See, the thing about Batman is that despite its reputation, it's not quite satire. That's the big trick, the aspect of the show that truly made it a pop-art crossover hit. All of the superhero stuff is played perfectly straight, and the comedy of the show comes from presenting these inherently goofy thematic robberies and deathtraps as being deadly serious.
Even if the people behind the show were ramping up the silliness for comedic effect --- and even though Lorenzo Semple Jr. was pretty up-front about thinking that the entire concept of Batman was just hilariously stupid --- the fact that the adventures had that veneer of seriousness allowed it to play differently to different audiences. Kids could enjoy it as a straight-up adventure, and adults could crack a smile at the goofiness of it. So really, "satire" isn't quite right.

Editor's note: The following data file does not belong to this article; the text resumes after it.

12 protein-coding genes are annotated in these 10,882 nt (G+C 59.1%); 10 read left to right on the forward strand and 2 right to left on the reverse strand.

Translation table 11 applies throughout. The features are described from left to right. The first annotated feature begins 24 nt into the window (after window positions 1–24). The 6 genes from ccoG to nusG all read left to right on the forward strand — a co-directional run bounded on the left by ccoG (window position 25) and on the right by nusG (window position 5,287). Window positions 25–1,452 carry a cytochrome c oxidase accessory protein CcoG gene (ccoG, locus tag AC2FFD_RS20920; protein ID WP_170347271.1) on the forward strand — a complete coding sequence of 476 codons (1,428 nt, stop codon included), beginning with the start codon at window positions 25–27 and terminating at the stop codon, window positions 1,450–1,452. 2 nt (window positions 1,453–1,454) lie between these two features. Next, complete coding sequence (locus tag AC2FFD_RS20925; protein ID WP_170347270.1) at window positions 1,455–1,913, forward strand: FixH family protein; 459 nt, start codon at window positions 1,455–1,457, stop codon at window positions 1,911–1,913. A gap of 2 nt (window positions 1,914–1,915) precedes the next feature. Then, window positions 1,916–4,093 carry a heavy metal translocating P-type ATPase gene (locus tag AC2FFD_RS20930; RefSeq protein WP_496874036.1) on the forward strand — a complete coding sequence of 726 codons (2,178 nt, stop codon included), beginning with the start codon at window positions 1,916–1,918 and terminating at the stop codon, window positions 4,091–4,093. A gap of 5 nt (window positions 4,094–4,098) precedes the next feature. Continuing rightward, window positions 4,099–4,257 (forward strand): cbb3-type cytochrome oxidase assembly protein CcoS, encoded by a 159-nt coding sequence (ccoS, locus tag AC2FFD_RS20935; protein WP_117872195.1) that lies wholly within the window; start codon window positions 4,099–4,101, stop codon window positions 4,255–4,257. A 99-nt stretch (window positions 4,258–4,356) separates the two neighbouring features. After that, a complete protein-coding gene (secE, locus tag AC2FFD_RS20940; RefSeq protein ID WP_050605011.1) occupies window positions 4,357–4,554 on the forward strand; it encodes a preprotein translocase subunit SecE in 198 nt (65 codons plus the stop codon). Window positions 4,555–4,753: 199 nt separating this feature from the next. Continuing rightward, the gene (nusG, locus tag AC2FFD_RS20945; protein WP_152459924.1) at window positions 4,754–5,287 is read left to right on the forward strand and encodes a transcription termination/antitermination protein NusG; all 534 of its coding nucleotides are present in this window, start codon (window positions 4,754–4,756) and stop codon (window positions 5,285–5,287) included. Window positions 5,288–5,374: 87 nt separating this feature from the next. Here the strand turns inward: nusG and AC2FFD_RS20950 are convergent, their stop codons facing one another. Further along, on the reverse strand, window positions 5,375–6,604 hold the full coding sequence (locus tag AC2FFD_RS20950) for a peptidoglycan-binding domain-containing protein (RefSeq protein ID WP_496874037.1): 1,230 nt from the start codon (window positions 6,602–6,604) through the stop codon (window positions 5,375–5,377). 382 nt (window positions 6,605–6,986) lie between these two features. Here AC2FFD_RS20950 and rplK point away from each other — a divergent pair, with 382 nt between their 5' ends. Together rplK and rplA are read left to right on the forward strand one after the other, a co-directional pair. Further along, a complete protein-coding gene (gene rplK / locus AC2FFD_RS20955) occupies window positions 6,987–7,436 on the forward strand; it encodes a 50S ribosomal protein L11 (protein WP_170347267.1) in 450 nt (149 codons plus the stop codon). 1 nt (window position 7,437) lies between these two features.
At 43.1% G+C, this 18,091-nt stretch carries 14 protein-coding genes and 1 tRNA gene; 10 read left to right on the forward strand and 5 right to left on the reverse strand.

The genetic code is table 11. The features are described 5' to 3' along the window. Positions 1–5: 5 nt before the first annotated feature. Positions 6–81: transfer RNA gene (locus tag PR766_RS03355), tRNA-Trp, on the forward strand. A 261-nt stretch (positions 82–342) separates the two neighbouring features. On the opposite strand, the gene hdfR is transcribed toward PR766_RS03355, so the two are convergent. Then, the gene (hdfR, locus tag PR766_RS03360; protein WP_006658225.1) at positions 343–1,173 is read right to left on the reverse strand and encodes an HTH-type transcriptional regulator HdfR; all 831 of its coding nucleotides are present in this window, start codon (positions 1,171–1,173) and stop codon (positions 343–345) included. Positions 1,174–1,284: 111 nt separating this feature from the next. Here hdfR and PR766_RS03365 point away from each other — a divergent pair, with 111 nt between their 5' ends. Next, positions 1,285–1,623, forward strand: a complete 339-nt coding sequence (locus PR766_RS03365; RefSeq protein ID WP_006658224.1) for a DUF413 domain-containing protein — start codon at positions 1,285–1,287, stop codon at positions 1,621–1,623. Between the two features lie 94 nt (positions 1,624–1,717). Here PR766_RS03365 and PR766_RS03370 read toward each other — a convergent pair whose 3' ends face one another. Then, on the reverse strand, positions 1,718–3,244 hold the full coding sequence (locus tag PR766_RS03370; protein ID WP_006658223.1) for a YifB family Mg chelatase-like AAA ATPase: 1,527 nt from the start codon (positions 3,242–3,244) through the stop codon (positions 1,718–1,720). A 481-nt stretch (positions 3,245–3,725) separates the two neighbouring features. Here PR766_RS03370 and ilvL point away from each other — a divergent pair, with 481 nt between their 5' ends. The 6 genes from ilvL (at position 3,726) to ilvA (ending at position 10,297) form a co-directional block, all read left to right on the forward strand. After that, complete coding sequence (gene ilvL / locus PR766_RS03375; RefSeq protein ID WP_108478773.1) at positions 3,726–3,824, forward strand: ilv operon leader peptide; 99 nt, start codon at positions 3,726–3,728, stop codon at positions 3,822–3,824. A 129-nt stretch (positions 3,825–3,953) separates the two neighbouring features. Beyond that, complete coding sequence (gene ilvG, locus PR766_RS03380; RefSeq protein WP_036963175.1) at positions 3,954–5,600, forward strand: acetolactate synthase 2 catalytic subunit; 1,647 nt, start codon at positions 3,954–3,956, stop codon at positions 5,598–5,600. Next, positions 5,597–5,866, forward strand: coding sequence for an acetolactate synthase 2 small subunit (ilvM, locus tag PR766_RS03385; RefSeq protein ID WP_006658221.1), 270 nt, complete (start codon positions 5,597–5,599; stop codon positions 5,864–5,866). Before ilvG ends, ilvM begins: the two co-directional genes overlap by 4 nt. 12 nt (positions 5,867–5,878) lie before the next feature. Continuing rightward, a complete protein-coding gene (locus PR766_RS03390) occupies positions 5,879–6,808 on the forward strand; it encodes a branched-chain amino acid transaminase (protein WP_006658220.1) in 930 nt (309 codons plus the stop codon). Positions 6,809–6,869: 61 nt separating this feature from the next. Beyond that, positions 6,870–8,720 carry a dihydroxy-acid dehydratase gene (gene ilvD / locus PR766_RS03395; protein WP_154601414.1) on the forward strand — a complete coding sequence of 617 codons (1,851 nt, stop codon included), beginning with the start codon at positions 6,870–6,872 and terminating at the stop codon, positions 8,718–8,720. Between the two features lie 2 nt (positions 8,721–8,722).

Except in this episode. In this episode, the show goes full-on satire, and it's amazing.
The premise here is a pretty simple one: The Penguin --- who is almost always involved in a plot where he seemingly goes straight, and who is about six months out from attempting to murder every millionaire in Gotham City --- is out of prison and launching a campaign for Mayor of Gotham City, running against the incumbent Mayor Linseed.
Right away, there's so much to love about this, from the childhood idea that the Mayor has absolute control over a town and can just legalize all crime the second they're sworn in (also the premise of a pretty great episode of Powerpuff Girls) all the way to the fact that preventing a single mugging seems to erase Penguin's long history of crime in the minds of the public.